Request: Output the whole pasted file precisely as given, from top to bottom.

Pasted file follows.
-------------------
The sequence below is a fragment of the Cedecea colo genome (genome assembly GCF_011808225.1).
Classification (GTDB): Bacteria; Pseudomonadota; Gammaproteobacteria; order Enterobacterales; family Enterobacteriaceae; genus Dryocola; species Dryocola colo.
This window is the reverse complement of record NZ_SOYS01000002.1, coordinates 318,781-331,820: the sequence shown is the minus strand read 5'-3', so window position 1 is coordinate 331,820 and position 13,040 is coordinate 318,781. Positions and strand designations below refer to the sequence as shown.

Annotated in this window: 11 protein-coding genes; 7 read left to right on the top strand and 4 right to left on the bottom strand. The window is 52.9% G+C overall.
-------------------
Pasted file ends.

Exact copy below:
The sequence below is a fragment of the Cedecea colo genome (genome assembly GCF_011808225.1).
Classification (GTDB): Bacteria; Pseudomonadota; Gammaproteobacteria; order Enterobacterales; family Enterobacteriaceae; genus Dryocola; species Dryocola colo.
This window is the reverse complement of record NZ_SOYS01000002.1, coordinates 318,781-331,820: the sequence shown is the minus strand read 5'-3', so window position 1 is coordinate 331,820 and position 13,040 is coordinate 318,781. Positions and strand designations below refer to the sequence as shown.

Annotated in this window: 11 protein-coding genes; 7 read left to right on the top strand and 4 right to left on the bottom strand. The window is 52.9% G+C overall.